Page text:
Blinding lights, deafening sound, $11 beer — what’s not to love?
I sure had a great time at the recent concert held at the Portneuf Health Trust Amphitheatre featuring Stone Temple Pilots, Bush, and The Cult. Just wish the ringing in my ears would go away.
You would think loud music shouldn’t bother a guy who is only 69 years young. Heck, I can recall attending a Grateful Dead concert in Omaha when I was a kid and standing right next to the speakers for hours suffering no ill effects, well, aside from the fact that my hair was sticking straight up at the show’s completion.
But that was no big deal. I mean, at least I had some hair to stick up back then.
It’s sort of a mystery to me why music at concerts has to be so loud nowadays.
Only theory I can come up with is that young people are already hard of hearing due to listening to music 24/7with those tiny earbuds.
And I imagine most classic rock musicians who have been touring for 35 years are stone-deaf by now, which explains why they keep shouting at the audience, “We can’t hear you, Pocatello!”
I’m not sure the music performed by the three bands last week can even be called classic rock, coming out of the 80s and 90s like it is. The official cutoff time to qualify for that label is unclear.
Now when Lynyrd Skynyrd performed here two years ago that music was definitely classic rock. In fact, based on the white-haired guys I saw playing on stage when viewing the band members with my binoculars, I would go a step further and say, rather than classic rock, that was more like Jurassic Rock!
But I’m not knocking them. I honestly find such older rock performers inspirational. Whereas I can hardly stand up straight after sitting on the ground for an hour while watching the show, those guys are up there singing, jamming, and even occasionally shuffling a couple of feet across the stage without falling.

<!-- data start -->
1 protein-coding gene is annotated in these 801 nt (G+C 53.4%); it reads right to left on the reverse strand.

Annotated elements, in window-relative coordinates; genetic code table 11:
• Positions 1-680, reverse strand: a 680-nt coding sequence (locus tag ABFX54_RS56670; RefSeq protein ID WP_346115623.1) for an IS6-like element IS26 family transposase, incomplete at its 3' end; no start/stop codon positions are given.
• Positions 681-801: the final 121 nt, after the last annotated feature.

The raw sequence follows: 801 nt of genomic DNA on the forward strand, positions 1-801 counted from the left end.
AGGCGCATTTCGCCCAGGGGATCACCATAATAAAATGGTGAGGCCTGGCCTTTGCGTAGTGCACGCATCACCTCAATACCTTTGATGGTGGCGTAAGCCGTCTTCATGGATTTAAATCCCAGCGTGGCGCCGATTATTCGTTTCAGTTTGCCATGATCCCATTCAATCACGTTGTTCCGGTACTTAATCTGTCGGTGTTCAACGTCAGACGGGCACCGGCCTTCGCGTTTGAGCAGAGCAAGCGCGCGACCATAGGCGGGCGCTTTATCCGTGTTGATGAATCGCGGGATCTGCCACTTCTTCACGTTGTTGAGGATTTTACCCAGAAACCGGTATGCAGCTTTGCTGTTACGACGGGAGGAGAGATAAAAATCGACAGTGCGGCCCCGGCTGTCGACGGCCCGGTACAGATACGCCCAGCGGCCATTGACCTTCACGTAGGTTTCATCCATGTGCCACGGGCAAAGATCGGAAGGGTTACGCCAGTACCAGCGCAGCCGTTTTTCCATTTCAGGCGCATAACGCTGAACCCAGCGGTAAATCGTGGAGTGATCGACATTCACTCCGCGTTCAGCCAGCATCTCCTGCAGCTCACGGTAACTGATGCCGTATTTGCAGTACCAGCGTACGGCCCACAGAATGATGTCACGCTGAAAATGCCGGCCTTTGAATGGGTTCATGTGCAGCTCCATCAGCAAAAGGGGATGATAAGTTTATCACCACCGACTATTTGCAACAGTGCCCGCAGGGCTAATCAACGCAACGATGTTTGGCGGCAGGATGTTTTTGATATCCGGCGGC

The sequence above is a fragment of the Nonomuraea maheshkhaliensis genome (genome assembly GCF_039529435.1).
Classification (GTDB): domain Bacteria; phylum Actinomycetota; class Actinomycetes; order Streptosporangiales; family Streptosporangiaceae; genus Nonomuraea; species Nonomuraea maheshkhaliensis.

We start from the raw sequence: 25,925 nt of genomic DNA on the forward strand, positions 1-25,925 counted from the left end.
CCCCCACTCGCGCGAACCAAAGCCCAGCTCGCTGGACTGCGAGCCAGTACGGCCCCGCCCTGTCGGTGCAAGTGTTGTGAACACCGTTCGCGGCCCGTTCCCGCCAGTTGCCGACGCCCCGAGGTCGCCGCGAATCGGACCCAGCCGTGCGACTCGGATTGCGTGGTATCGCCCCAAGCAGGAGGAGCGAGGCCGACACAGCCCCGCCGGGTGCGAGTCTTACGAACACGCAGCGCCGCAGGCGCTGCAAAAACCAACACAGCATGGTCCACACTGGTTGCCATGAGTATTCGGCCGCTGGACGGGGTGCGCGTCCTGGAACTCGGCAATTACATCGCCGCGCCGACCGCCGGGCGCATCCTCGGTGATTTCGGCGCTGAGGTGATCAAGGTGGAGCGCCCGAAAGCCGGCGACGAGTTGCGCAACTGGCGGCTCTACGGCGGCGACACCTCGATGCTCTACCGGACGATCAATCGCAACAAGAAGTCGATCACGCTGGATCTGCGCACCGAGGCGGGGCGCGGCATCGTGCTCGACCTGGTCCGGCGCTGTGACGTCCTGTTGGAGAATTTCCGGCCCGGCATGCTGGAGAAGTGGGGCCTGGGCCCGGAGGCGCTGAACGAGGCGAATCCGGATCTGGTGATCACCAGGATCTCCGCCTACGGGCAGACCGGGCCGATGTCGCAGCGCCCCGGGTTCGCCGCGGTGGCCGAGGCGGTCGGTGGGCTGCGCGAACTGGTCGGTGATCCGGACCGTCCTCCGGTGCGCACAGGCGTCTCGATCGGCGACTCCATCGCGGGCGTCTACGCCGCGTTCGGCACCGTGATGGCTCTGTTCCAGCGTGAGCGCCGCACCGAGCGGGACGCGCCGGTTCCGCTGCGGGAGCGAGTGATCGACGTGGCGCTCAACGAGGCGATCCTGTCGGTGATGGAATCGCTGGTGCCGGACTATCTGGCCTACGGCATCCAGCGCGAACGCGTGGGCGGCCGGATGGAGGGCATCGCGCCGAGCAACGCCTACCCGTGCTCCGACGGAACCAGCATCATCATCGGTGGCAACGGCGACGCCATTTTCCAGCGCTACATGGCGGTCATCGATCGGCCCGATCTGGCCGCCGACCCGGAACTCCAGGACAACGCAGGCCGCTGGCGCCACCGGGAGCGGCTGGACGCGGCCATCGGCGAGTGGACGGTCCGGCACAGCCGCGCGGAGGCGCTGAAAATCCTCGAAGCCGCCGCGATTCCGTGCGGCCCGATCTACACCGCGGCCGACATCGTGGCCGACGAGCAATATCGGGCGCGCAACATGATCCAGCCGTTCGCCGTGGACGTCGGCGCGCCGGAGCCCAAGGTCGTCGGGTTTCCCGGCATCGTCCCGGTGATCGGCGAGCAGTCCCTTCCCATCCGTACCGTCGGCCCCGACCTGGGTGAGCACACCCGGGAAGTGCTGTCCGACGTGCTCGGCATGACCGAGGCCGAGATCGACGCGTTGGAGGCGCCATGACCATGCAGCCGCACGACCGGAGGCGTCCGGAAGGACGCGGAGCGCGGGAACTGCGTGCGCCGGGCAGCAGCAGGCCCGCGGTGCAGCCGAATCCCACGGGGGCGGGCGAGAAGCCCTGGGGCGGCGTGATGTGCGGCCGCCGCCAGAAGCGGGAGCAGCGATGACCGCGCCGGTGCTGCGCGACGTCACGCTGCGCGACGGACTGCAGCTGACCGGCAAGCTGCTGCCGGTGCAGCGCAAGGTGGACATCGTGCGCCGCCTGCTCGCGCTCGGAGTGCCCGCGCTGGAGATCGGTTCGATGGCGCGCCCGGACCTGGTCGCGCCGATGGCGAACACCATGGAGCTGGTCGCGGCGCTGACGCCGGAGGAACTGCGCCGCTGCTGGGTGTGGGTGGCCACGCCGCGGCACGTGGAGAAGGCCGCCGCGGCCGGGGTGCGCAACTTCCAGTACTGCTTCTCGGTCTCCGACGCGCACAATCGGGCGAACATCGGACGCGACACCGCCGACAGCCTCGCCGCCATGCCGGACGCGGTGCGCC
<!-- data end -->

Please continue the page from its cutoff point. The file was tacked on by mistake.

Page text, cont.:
Speaking of sitting on the grass, the folks running the Portneuf Amphitheatre seem to be obsessed with making sure that concert attendees are aware that CHAIRS WITH LEGS ARE NOT ALLOWED (website’s caps). The Amphitheatre website repeats this rule four times!
How can you even have a chair without legs? Once you remove a chair’s legs is it technically any longer a chair? Wouldn’t sitting on a chair without legs be the same thing as sitting on the ground?
Regardless, being the conscientious fellow that I am, I actually tried to follow the rule. I cut the legs off one of my wooden kitchen chairs and carried it to the show.
I have to say that sitting on it did not work out so well as every time I turned around the chair fell over. Why? Because it didn’t have legs!
Plus, since I was the only person on the grass sitting in a chair without legs people kept coming by to take my picture. It’s probably all over the Internet with the caption “Look at this idiot!”
When it comes right down to it, none of this chair stuff really matters since most people at the rock concerts I’ve been to stand the entire show anyway which makes it hard for us guys in the back to see anything.
Even though viewing is better up front, I really have a hard time understanding why people pay the highest ticket price for a spot near the stage so they can stand for four hours squashed up next to some screaming sweaty dude wearing an AC/DC tank top and holding his arms up in the air the entire time.
For some reason empty plastic water bottles are also banned at the Amphitheatre. I’m not sure why water bottles would be considered dangerous. Besides, they’re forcing thirsty people to purchase and drink beer which actually could be very dangerous.
Take me, for instance. First of all I have to stand in line for 40 minutes which makes me angry. Then when I finally get to the guy who is selling the beer he charges $11 for a can which nearly gives me a conniption!
It’s totally dark outside and I’m walking back to my chair, which is already difficult to spot—SINCE IT HAS NO LEGS—when suddenly a bright spotlight, apparently part of the band’s light show, hits me smack dab in the eyes and now I can’t see jack. There I am, stumbling around, totally blind, tripping over people lying on the grass, spilling beer on them, so by the time I reach my destination the can is empty!
That causes me to use the kind of language that I haven’t used since, well, since that guy charged me $11 for the beer. So back I go to get in line again. I’m telling you such mental and physical stress is way more dangerous for a guy my age than getting hit over the head with an empty plastic water bottle.
All in all, it was a great show, and I hope there is another one soon. Meanwhile, I’ve got to saw the legs off my other three kitchen chairs—so we’ll have a matching set.
Mike Murphy of Pocatello is an award-winning columnist whose articles are syndicated by Senior Wire. He recently published a book titled “Tortoise Crossing — Expect Long Delays,” which is a collection of 100 of his favorite columns. It is available on Amazon.com.